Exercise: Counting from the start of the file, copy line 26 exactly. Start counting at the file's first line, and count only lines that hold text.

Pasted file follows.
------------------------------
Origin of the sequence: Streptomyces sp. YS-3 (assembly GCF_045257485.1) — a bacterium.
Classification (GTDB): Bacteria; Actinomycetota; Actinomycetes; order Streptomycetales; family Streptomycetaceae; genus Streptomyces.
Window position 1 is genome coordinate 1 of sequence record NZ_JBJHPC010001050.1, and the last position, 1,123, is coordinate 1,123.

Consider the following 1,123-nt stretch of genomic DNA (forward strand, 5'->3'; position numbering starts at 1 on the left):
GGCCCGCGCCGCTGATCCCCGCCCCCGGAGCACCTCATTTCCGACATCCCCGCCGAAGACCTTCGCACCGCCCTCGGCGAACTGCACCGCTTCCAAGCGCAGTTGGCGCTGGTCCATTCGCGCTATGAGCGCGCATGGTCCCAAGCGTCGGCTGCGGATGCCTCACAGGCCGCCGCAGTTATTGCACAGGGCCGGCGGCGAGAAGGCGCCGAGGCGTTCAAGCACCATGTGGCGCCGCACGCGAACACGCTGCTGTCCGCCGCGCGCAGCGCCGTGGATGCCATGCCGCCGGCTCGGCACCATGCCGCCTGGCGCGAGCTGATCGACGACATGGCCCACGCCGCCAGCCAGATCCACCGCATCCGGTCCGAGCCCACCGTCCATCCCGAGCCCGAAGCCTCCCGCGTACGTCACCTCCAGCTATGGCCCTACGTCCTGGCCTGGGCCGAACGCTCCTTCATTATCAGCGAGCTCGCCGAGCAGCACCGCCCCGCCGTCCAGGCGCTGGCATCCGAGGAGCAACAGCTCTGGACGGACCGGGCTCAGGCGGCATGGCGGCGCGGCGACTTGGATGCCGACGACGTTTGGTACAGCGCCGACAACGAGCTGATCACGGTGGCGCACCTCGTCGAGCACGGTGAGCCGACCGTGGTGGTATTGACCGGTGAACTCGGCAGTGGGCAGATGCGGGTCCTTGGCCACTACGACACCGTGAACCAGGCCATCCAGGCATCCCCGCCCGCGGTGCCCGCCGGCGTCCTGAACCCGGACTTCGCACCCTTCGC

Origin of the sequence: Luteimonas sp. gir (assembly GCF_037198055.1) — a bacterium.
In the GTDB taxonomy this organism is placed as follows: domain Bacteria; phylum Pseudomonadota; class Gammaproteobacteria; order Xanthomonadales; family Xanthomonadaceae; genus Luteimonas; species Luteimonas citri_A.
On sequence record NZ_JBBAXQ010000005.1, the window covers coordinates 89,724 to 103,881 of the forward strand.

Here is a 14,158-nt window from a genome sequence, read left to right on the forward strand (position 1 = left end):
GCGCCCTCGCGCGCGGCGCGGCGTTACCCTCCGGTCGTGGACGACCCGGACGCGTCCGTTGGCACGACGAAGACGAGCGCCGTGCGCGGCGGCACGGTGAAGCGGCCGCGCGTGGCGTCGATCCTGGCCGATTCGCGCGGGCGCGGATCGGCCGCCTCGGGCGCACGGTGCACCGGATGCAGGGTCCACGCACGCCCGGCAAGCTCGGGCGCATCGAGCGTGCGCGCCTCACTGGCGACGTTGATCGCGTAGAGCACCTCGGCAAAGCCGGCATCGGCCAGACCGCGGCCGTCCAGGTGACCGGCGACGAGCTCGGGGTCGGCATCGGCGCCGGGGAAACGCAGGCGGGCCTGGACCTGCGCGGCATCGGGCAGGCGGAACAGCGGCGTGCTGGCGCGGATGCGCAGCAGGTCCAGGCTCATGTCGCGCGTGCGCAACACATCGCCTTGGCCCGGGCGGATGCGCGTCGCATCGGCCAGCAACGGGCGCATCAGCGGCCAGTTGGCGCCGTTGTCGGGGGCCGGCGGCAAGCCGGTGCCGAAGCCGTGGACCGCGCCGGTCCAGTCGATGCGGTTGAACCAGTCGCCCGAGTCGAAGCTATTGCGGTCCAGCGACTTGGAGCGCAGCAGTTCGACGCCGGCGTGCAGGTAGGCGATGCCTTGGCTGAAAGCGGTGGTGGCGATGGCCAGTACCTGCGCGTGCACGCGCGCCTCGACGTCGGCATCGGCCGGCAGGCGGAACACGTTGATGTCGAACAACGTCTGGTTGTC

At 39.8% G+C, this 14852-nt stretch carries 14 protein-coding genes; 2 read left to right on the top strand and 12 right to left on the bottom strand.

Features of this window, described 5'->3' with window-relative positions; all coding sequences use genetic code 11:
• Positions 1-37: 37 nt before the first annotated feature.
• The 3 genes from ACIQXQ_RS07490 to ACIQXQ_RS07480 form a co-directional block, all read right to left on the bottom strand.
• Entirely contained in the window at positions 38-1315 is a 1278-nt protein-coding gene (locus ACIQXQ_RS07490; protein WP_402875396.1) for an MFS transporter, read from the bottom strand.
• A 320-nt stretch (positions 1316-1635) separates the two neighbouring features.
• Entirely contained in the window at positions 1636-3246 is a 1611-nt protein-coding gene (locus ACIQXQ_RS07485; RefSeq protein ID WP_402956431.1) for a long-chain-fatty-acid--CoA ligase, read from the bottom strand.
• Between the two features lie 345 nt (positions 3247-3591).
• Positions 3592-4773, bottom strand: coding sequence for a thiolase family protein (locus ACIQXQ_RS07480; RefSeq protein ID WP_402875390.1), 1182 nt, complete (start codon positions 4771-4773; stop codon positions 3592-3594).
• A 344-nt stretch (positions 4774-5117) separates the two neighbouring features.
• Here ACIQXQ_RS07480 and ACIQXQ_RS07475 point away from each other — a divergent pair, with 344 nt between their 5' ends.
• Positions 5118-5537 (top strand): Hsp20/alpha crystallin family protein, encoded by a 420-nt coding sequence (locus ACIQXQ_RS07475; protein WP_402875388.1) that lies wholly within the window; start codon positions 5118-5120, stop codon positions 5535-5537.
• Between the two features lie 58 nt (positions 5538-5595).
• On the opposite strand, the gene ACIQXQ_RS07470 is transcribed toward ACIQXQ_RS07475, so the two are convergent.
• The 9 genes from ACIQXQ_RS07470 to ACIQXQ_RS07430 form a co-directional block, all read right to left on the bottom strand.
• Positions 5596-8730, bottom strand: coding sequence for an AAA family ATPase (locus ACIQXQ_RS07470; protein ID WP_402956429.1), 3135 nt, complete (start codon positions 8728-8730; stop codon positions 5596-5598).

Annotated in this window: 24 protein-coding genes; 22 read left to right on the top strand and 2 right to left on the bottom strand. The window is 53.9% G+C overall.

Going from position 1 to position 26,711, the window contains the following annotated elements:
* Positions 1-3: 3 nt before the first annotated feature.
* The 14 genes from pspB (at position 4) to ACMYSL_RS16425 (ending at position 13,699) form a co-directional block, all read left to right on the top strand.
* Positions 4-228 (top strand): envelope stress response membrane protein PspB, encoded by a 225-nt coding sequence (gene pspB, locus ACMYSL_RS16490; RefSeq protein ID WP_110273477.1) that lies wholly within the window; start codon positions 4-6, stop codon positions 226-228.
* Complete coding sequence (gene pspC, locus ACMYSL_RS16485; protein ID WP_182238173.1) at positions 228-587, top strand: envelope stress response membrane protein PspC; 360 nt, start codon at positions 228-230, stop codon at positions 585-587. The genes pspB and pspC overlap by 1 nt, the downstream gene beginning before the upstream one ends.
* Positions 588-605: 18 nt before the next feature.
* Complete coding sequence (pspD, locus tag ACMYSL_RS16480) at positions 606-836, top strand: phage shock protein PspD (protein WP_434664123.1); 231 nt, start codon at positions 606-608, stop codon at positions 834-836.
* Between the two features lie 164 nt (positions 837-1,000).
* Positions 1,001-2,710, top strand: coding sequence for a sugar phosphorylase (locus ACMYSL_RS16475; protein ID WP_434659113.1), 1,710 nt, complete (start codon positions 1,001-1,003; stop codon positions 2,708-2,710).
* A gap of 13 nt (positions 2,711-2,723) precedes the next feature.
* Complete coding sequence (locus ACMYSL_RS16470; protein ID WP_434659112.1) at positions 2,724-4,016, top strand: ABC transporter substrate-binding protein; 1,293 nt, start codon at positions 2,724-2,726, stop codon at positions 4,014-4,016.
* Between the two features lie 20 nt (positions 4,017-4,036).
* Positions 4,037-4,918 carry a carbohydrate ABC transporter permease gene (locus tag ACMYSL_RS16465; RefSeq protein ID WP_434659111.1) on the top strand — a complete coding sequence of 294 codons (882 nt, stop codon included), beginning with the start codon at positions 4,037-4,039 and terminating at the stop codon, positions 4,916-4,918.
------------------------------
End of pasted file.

• Positions 5596-8730, bottom strand: coding sequence for an AAA family ATPase (locus ACIQXQ_RS07470; protein ID WP_402956429.1), 3135 nt, complete (start codon positions 8728-8730; stop codon positions 5596-5598).